As to whether the authorities had acted with due diligence, the proceedings had been suspended for a little less than three months. There was no indication that they had not been actively pursued before the emergency measures had been put in place or afterwards. Moreover, the temporary suspension had been due to the exceptional circumstances surrounding a global pandemic which, as held by the Constitutional Court, had justified such lawful measures in the interest of public health, as well as that of the applicant. It therefore could not be said in the circumstances of the present case that the duty of special diligence had not been observed.
Conclusion: inadmissible (manifestly ill-founded).
Article 5 § 4:
The applicant claimed that the Criminal Court, in its decree rejecting his habeas corpus application, had refused to consider the lawfulness of his detention. The applicant’s main argument had been that the introduction of the emergency measures which suspended the committal proceedings had rendered his detention unlawful. The domestic court had disagreed, considering in particular that the proceedings could still continue had the applicant so requested. The court had also noted that the proceedings had continued in respect of his requests for bail and the habeas corpus application it was deciding. Therefore, his request had been premature in that respect, or in any event ill-founded given the access he had had to the courts. Therefore his detention could not be considered unlawful on that ground.
Moreover, despite the limited formulation of the applicant’s complaint, the Criminal Court had proceeded to ascertain the lawfulness of his detention and had referred to the requirement that the duration of detention should not be excessive. The decision of the Criminal Court had thus dealt sufficiently with the applicant’s complaint based on the arguments in his bail application and had even gone further, covering issues of a substantive and procedural nature not raised by the applicant.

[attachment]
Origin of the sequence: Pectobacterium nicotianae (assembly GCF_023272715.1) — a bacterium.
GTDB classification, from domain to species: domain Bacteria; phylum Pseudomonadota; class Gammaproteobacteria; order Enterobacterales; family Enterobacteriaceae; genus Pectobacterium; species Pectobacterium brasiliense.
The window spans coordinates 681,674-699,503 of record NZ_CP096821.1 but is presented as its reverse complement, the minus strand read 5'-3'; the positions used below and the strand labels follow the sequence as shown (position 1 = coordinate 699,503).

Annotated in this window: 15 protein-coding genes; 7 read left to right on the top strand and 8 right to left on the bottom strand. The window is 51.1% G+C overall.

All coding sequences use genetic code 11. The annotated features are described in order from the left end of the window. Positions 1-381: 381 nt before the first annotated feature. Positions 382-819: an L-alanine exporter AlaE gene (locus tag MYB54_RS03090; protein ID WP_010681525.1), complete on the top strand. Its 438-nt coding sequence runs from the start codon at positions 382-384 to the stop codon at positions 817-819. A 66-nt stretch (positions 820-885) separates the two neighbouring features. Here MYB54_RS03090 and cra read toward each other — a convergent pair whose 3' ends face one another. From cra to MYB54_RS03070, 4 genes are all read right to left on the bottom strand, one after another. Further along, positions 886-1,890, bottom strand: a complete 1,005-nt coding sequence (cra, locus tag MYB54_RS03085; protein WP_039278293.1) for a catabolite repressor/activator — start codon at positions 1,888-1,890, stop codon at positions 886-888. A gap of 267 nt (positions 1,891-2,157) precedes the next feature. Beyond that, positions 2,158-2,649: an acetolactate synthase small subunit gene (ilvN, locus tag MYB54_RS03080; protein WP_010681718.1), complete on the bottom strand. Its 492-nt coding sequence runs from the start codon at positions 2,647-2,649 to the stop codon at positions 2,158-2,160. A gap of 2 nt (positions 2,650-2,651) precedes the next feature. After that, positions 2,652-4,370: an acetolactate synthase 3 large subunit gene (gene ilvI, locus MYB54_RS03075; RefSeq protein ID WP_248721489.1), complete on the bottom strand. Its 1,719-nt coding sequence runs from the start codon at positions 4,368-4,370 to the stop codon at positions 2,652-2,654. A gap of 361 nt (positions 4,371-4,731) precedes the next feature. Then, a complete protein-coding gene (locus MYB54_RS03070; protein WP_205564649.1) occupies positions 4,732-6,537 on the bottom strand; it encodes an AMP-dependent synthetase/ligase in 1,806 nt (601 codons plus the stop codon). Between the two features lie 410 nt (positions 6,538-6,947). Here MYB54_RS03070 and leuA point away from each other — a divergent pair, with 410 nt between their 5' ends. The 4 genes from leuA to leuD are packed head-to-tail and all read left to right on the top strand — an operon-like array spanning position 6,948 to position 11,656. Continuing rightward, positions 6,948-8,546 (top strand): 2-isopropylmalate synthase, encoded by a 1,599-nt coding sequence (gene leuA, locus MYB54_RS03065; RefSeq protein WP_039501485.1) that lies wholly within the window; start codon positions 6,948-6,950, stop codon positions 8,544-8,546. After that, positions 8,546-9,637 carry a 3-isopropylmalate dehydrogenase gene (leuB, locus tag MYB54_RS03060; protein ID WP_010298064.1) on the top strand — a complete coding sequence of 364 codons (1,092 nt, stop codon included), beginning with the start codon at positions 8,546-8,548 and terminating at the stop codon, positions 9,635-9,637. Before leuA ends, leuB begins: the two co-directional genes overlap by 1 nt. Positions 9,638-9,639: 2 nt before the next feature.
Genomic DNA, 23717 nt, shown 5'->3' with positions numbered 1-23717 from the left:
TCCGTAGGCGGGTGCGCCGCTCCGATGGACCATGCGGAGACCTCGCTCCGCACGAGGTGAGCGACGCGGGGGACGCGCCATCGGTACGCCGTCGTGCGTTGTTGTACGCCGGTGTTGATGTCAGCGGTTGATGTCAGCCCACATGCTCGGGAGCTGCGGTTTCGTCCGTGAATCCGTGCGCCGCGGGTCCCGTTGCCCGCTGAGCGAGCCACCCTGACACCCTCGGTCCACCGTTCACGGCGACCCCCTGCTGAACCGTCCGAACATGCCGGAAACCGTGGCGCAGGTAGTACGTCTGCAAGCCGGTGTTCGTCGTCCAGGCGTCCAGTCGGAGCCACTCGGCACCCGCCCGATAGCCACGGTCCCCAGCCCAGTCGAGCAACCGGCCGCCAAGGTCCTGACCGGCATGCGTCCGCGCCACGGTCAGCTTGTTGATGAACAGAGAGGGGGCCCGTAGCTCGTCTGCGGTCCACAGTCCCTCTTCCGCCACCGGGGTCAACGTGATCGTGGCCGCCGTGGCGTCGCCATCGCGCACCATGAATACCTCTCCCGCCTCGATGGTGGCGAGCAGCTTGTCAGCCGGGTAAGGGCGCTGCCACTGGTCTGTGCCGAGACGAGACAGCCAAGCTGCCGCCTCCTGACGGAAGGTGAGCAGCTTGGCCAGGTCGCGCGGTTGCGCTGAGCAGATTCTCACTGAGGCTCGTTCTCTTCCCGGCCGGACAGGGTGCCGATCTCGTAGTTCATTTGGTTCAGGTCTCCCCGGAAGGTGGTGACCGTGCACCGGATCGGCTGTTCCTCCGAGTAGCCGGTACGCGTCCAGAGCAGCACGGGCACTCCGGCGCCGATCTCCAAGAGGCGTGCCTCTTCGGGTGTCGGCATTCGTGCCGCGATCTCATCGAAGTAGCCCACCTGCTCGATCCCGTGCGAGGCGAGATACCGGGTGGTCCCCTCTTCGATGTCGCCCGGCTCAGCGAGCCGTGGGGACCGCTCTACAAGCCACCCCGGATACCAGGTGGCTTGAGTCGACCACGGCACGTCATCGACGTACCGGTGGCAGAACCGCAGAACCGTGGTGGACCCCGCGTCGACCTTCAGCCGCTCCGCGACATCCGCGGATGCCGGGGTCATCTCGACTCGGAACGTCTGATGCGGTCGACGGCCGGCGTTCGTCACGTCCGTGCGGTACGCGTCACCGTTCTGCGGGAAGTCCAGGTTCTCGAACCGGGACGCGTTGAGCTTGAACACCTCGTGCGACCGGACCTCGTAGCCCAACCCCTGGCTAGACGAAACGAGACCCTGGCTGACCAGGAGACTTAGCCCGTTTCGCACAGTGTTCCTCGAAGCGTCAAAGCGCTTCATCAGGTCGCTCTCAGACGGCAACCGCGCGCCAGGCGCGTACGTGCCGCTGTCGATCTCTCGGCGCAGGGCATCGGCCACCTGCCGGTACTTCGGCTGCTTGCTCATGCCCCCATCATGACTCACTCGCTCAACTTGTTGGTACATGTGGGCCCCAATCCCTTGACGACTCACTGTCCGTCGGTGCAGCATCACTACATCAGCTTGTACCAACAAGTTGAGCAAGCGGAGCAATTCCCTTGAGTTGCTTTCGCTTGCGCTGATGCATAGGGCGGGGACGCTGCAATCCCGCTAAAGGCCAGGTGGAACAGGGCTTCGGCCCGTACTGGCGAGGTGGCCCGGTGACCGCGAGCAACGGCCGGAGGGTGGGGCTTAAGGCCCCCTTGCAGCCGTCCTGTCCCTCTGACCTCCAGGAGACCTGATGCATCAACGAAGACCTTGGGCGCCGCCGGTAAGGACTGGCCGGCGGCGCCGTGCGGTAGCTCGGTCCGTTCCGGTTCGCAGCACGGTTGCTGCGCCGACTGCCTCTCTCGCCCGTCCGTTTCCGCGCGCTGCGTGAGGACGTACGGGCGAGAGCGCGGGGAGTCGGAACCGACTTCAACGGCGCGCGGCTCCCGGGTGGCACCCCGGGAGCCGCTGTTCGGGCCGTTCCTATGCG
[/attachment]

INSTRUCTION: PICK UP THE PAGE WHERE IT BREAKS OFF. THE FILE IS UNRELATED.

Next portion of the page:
Conclusion: inadmissible (manifestly ill-founded).
The Court also rejected as inadmissible (manifestly ill-founded) the applicant’s complaint under Article 6 that the emergency measures had deprived him of his right of access to court to challenge the prosecution case and to trial within a reasonable time. It adjourned the examination of the applicant’s complaints as to the conditions of detention and the risk to his life due to the pandemic and his vulnerable status under Articles 2 and 3.
(See also Brogan and Others v. the United Kingdom, 11209/84 et al., 29 November 1988; Petkov and Profirov v. Bulgaria, nos. 50027/08 and 50781/09, 24 June 2014)
© Council of Europe/European Court of Human Rights
30 March 2021
D.C. v. Belgium (application no. 82087/17)
Art 5 § 1 • Alienated person • Decision of regular internment based on a psychiatric expertise established on the elements of the file given the persistent refusal of the applicant to submit to it • Observation of the procedure provided for by law • Sufficient motivation by the court of investigation of the reasons related to the applicant’s state of mental health justifying his internment at the time of the decision
Art 5 § 4 • Procedural control guarantees respected when refusing to publicise certain hearings • Publicity not provided for by the new law on internment • Absence of special circumstances requiring publicity